Functional dyspepsia (FD) is one of the most prevalent chronic functional gastrointestinal disorders. Several distinct pathophysiological mechanisms, including gastro duodenal motor disorders, visceral hypersensitivity, brain-gut interactions, duodenal subtle inflammation, and genetic susceptibility, have been implicated in the pathogenesis of the disease, so far. However, emerging evidence suggests that both quantitative and qualitative disturbances of the gastrointestinal microbiota may also be implicated. In this context, several studies have demonstrated differences of the commensal bacterial community between patients with FD and healthy controls, while others have shown that intestinal dysbiosis might associate with disease's symptoms severity. Elucidating these complex interactions constituting the microbiota and host crosstalk, may eventually lead to the discovery of novel, targeted therapeutic approaches that may be efficacious in treating the multiple aspects of the disorder. In this review, we summarize the data of the latest research with focus on the association between gut microbiota alterations and host regarding the pathogenesis of FD.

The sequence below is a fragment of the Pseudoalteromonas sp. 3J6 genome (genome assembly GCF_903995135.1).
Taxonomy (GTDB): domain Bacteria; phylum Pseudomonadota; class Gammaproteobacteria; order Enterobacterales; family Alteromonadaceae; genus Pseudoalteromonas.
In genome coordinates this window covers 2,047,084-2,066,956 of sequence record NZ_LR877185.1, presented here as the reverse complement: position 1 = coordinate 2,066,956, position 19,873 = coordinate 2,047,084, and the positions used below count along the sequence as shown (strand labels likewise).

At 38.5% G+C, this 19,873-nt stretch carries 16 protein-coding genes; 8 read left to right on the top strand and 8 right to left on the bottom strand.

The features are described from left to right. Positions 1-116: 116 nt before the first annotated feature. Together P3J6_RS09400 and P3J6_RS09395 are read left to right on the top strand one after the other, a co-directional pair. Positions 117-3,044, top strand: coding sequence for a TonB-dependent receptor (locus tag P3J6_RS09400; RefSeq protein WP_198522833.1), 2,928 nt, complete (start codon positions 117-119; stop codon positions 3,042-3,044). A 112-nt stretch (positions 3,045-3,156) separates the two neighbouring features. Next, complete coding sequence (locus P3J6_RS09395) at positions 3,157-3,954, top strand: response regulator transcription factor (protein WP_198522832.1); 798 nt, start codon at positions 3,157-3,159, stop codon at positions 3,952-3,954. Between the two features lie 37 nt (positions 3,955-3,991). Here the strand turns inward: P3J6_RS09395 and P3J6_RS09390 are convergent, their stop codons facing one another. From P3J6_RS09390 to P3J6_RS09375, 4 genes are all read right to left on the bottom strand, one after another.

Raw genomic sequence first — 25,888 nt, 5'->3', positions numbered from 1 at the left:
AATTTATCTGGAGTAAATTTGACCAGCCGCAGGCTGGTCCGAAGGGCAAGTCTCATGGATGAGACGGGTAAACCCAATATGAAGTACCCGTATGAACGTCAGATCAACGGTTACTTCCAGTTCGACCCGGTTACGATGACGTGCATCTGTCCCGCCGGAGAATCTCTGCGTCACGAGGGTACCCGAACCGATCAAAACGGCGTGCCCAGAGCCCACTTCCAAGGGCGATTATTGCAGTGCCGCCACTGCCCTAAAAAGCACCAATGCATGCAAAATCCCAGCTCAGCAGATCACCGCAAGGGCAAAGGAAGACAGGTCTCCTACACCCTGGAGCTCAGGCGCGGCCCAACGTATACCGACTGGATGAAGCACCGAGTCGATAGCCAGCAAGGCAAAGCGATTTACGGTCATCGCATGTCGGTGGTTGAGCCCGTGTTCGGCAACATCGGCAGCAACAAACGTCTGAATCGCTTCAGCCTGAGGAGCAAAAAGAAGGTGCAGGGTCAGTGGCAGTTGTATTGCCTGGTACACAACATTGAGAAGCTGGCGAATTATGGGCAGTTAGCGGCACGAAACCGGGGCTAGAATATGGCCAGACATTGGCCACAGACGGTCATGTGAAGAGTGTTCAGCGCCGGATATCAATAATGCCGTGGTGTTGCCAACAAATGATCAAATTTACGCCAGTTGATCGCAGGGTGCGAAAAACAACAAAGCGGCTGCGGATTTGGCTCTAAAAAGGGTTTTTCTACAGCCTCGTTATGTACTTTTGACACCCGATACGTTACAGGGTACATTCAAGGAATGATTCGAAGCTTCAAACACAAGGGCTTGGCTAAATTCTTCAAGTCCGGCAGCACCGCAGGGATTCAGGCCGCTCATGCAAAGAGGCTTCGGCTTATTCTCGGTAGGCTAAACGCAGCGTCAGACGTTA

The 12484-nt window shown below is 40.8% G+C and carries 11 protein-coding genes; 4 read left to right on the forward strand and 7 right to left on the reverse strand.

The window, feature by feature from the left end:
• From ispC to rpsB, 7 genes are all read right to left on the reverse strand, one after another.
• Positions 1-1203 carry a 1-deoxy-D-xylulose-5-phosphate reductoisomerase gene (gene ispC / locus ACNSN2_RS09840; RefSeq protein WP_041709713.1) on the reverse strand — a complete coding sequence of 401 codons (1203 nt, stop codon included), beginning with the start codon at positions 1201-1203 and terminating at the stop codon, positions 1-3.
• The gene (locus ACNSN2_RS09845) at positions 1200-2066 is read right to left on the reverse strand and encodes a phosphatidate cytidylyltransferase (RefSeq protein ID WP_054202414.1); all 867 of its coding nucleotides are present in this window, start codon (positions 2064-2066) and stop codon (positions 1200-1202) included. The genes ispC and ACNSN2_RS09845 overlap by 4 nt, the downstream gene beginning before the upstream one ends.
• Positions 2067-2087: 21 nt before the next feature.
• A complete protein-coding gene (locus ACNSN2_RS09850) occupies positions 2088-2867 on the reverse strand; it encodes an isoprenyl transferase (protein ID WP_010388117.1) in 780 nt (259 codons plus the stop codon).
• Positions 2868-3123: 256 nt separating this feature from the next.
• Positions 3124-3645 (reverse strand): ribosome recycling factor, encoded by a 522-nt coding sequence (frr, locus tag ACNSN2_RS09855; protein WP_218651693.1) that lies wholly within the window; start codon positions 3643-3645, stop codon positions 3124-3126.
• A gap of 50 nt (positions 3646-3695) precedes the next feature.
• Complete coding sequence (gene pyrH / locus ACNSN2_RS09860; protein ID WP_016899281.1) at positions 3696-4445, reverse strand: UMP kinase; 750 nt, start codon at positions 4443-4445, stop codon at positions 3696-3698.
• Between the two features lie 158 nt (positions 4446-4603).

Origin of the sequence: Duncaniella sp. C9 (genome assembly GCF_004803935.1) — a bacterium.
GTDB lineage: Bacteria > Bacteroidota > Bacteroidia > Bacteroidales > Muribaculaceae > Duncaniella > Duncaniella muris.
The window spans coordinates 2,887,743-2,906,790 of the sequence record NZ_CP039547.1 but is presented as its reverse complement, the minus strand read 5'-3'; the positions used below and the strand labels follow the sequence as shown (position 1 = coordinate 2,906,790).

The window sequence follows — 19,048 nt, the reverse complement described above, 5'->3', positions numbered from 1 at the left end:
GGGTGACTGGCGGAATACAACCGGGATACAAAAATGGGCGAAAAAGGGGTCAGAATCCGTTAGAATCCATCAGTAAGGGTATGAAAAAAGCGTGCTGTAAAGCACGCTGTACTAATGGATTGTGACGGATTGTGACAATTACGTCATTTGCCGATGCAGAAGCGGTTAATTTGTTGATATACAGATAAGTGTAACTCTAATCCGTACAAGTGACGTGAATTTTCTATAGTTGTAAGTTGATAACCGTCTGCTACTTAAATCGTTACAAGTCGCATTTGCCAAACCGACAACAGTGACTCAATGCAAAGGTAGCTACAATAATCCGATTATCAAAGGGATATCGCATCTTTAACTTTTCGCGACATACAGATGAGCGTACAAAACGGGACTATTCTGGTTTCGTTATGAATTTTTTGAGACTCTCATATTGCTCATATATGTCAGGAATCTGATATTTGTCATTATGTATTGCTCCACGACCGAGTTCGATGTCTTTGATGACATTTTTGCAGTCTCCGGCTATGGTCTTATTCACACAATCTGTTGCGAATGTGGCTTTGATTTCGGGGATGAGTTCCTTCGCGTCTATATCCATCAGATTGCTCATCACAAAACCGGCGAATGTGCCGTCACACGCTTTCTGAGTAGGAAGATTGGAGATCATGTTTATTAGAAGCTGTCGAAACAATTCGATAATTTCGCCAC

Keywords: dysbiosis; dyspepsia; functional; microbiota.